That ignores the hard part: the future. The book asks you to write down your expectations for life at age 65, which as an unmarried 31-year-old I find hard to imagine. Where do I want to live? What do I want to do? Who do I want to be? At one point I become so confused I just write, “Diane Keaton.” Whomever I become, if I want to quit working before I’m too elderly to enjoy it, I have to start saving now.

My first job in New York was a magazine internship that paid $10 an hour and didn’t provide benefits, so I put everything on my credit card and ended up several thousand dollars in debt. Once I got a salaried position, I paid that debt off in huge, painful chunks. Within a year, it was gone; since then I’ve paid my monthly balance in full. Von Tobel says that credit card debt is the biggest money problem for young people and that it must be paid off before you can start saving. I do have a company-backed 401(k) plan and a small savings account to fund vacations and get me through minor emergencies, but I don’t have what von Tobel calls a freedom fund of six months’ to a year’s worth of income in case I fall ill or get injured. I’m in good company: A Gallup poll released earlier this year found that only 30 percent of Americans have a long-term savings plan. It’s tempting to blame the housing crisis and recession, but as a nation we’ve long been terrible budgeters. When Gallup asked how many of us were saving in 1951, only 40 percent of Americans answered that they were.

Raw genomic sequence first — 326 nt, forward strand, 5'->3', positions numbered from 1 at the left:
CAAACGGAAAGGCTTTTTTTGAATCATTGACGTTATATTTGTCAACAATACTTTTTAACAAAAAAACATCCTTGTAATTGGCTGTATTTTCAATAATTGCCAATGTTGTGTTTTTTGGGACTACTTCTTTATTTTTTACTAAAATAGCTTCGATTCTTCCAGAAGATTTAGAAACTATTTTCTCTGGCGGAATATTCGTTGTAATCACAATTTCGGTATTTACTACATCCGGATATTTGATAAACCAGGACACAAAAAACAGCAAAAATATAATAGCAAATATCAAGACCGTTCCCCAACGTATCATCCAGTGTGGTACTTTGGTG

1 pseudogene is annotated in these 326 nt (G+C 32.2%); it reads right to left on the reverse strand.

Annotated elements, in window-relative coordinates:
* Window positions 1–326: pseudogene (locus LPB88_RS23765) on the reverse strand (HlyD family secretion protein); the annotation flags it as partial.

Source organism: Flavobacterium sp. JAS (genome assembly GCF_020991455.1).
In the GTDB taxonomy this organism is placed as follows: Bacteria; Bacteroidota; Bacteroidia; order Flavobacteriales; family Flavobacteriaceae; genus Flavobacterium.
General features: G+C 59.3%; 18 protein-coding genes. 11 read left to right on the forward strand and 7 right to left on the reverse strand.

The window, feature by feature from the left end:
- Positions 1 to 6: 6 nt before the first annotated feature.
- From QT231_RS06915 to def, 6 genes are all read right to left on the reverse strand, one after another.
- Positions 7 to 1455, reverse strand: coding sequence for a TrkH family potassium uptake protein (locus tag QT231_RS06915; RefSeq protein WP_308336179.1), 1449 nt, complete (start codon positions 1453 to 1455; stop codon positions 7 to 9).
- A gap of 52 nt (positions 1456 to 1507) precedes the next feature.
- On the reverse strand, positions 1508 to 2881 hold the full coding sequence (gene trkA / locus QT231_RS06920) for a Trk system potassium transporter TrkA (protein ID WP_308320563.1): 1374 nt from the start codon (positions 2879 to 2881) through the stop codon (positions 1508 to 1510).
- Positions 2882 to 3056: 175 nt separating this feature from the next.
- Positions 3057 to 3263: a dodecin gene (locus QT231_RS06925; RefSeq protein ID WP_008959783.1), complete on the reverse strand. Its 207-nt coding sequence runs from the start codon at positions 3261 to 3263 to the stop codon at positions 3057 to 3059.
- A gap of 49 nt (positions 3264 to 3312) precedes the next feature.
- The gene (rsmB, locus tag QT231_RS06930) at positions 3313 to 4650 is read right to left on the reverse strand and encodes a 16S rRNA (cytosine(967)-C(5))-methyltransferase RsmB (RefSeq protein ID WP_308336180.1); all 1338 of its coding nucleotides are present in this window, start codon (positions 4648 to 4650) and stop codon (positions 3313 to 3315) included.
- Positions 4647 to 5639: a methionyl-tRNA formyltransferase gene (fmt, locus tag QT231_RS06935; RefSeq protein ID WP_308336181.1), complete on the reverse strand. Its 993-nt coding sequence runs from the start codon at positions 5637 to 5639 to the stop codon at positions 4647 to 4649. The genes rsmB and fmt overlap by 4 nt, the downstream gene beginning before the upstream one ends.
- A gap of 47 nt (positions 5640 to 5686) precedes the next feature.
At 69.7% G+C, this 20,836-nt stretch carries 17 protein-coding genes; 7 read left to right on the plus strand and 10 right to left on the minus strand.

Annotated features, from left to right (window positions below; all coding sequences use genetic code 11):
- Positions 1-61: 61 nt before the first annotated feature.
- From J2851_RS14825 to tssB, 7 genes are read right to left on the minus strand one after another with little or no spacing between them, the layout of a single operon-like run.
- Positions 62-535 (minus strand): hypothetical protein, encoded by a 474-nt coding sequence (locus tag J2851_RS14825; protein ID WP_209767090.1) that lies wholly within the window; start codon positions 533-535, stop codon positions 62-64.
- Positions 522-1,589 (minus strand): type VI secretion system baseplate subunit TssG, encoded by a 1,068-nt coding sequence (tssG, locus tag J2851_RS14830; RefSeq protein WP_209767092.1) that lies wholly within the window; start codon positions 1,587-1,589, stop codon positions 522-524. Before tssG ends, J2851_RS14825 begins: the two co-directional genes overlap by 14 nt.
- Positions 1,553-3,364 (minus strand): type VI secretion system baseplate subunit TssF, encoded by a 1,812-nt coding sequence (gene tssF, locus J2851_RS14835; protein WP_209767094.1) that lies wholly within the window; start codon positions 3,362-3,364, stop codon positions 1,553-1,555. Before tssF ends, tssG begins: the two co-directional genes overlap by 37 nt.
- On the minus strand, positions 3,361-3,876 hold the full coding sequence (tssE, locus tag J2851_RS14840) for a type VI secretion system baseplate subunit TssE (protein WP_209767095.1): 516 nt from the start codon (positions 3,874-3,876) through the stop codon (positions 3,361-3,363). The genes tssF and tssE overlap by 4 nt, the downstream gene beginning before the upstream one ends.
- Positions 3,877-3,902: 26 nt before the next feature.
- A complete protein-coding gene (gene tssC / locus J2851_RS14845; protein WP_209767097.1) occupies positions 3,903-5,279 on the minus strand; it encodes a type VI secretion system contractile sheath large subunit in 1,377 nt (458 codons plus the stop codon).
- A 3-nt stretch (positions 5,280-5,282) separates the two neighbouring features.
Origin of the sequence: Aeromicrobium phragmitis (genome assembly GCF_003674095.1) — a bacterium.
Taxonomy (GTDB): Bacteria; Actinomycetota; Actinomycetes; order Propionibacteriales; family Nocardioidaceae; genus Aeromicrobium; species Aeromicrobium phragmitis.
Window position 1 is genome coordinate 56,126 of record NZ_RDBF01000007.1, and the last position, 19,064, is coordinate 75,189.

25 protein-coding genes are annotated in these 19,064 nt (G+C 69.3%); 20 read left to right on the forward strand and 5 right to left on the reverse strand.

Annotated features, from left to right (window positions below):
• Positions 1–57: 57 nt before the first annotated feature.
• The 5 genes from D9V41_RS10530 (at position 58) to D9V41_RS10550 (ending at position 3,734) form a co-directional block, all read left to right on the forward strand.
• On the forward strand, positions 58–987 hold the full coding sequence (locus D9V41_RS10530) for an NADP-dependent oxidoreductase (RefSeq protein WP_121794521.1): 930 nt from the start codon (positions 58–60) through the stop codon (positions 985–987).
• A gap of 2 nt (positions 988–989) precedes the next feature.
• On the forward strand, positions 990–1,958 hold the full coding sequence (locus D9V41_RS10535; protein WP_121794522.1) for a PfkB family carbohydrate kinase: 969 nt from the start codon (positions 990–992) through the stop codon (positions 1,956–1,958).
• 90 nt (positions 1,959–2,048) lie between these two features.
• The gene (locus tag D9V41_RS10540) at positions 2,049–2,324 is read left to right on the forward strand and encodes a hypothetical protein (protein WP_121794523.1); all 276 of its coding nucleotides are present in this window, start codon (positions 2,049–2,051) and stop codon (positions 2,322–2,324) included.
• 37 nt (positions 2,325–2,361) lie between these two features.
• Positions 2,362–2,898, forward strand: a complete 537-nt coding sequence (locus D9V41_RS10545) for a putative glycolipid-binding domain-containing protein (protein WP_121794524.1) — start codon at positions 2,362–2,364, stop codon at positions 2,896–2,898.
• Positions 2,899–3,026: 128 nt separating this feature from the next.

The section titled “How Much Will This Baby Cost Me?”—which cites a United States Department of Agriculture report claiming it takes $234,900 to raise a child to adulthood, not including college expenses—makes me start thinking things like, do children really need diapers? Von Tobel says if I save $200 a month and don’t have a child for five years, I’ll have a $12,000 baby fund. If I invest that properly, I could have even more. Granted, $12,000 would buy less than six months of day care in New York, which I’ll need if, like 43 percent of married mothers, I continue to work full time. But it’s better than nothing. I can afford $200 a month, but can I afford that on top of all the other money I’m supposed to be saving for my own twilight years? What if I have more than one kid? “I know it’s a lot,” von Tobel says. “But think of it this way: You can take out a loan for college, but you can’t take out a loan for retirement.”